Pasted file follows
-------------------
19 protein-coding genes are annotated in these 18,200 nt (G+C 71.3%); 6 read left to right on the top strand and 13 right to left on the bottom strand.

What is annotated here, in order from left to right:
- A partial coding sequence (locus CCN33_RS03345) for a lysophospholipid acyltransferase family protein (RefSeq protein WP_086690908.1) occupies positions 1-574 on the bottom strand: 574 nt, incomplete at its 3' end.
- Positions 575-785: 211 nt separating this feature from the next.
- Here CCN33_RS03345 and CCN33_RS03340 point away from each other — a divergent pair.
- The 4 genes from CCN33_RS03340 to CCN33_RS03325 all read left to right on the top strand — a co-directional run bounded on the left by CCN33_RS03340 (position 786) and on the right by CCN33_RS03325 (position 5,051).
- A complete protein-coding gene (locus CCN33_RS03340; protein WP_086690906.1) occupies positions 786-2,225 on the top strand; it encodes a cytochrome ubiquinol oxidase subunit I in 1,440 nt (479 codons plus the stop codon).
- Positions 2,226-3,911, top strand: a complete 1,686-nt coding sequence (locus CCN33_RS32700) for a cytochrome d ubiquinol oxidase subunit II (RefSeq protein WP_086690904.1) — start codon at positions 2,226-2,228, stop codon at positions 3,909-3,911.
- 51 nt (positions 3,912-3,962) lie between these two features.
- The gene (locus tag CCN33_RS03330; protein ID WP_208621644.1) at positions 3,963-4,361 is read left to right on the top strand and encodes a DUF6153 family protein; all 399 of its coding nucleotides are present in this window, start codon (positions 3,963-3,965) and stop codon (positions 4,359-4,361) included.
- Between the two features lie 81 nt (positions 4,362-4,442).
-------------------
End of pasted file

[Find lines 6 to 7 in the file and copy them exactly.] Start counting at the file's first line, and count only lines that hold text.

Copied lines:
- The 4 genes from CCN33_RS03340 to CCN33_RS03325 all read left to right on the top strand — a co-directional run bounded on the left by CCN33_RS03340 (position 786) and on the right by CCN33_RS03325 (position 5,051).
- A complete protein-coding gene (locus CCN33_RS03340; protein WP_086690906.1) occupies positions 786-2,225 on the top strand; it encodes a cytochrome ubiquinol oxidase subunit I in 1,440 nt (479 codons plus the stop codon).